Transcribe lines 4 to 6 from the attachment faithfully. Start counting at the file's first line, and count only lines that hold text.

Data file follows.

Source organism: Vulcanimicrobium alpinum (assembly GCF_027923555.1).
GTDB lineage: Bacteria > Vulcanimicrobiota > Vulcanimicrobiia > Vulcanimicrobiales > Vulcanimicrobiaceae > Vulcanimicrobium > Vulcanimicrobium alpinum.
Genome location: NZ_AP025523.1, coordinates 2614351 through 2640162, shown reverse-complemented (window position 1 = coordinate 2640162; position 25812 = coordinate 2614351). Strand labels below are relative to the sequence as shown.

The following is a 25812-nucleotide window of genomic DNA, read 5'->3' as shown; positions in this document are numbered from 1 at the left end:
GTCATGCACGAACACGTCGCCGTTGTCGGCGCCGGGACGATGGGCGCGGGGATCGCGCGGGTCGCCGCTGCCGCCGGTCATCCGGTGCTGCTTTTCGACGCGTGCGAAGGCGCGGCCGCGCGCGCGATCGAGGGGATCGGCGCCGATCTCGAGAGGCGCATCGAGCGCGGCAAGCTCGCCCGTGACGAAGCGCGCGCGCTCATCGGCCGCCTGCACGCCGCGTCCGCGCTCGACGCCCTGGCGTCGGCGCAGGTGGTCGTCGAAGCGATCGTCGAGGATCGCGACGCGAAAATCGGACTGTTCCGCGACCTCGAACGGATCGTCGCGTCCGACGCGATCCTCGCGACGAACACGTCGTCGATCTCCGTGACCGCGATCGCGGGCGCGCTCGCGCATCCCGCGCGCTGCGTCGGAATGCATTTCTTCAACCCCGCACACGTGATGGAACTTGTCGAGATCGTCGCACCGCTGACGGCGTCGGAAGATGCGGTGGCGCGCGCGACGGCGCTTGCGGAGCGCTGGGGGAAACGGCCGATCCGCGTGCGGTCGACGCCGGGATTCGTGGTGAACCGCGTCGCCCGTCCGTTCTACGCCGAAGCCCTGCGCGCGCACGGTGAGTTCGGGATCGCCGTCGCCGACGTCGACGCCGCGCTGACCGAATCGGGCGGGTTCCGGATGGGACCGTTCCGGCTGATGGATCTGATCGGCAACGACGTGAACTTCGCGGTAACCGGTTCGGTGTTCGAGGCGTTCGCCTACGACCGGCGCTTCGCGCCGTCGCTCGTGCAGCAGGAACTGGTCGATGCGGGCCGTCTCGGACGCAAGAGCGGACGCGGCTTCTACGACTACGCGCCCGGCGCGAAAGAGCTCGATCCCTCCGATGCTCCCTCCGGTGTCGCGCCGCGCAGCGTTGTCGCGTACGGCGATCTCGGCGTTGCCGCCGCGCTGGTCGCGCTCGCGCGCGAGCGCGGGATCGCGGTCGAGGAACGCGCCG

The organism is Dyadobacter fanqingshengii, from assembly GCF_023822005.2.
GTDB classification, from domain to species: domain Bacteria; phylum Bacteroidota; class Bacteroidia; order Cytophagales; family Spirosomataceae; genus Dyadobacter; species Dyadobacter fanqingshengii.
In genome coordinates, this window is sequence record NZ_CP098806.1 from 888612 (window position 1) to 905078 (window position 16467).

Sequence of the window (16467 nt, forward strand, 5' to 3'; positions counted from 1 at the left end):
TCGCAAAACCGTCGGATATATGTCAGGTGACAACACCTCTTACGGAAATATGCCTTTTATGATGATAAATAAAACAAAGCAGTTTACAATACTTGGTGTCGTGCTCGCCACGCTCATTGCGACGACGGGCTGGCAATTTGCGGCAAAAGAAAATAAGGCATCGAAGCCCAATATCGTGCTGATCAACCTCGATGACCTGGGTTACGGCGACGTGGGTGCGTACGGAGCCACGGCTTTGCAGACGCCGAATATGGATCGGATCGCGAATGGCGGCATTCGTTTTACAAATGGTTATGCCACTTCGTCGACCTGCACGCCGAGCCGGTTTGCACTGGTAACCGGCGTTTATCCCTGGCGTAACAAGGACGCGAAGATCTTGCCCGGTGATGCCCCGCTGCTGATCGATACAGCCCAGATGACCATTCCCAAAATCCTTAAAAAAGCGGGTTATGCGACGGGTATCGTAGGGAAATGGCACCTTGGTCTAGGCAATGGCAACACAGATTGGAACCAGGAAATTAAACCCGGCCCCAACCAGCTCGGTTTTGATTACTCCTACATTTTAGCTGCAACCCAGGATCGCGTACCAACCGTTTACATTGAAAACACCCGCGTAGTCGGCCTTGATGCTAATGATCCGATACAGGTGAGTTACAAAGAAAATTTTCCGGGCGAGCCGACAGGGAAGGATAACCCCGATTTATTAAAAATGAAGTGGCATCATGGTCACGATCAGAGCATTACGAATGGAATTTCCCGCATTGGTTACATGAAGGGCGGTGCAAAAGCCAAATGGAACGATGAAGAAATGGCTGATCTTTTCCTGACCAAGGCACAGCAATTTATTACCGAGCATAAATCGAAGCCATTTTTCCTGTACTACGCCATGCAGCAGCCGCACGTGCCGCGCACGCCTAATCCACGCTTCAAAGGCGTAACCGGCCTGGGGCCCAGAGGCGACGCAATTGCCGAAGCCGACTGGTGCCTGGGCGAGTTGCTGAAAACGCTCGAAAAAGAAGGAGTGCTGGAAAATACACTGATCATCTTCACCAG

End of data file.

The following is a 25812-nucleotide window of genomic DNA, read 5'->3' as shown; positions in this document are numbered from 1 at the left end:
GTCATGCACGAACACGTCGCCGTTGTCGGCGCCGGGACGATGGGCGCGGGGATCGCGCGGGTCGCCGCTGCCGCCGGTCATCCGGTGCTGCTTTTCGACGCGTGCGAAGGCGCGGCCGCGCGCGCGATCGAGGGGATCGGCGCCGATCTCGAGAGGCGCATCGAGCGCGGCAAGCTCGCCCGTGACGAAGCGCGCGCGCTCATCGGCCGCCTGCACGCCGCGTCCGCGCTCGACGCCCTGGCGTCGGCGCAGGTGGTCGTCGAAGCGATCGTCGAGGATCGCGACGCGAAAATCGGACTGTTCCGCGACCTCGAACGGATCGTCGCGTCCGACGCGATCCTCGCGACGAACACGTCGTCGATCTCCGTGACCGCGATCGCGGGCGCGCTCGCGCATCCCGCGCGCTGCGTCGGAATGCATTTCTTCAACCCCGCACACGTGATGGAACTTGTCGAGATCGTCGCACCGCTGACGGCGTCGGAAGATGCGGTGGCGCGCGCGACGGCGCTTGCGGAGCGCTGGGGGAAACGGCCGATCCGCGTGCGGTCGACGCCGGGATTCGTGGTGAACCGCGTCGCCCGTCCGTTCTACGCCGAAGCCCTGCGCGCGCACGGTGAGTTCGGGATCGCCGTCGCCGACGTCGACGCCGCGCTGACCGAATCGGGCGGGTTCCGGATGGGACCGTTCCGGCTGATGGATCTGATCGGCAACGACGTGAACTTCGCGGTAACCGGTTCGGTGTTCGAGGCGTTCGCCTACGACCGGCGCTTCGCGCCGTCGCTCGTGCAGCAGGAACTGGTCGATGCGGGCCGTCTCGGACGCAAGAGCGGACGCGGCTTCTACGACTACGCGCCCGGCGCGAAAGAGCTCGATCCCTCCGATGCTCCCTCCGGTGTCGCGCCGCGCAGCGTTGTCGCGTACGGCGATCTCGGCGTTGCCGCCGCGCTGGTCGCGCTCGCGCGCGAGCGCGGGATCGCGGTCGAGGAACGCGCCG

The organism is Dyadobacter fanqingshengii, from assembly GCF_023822005.2.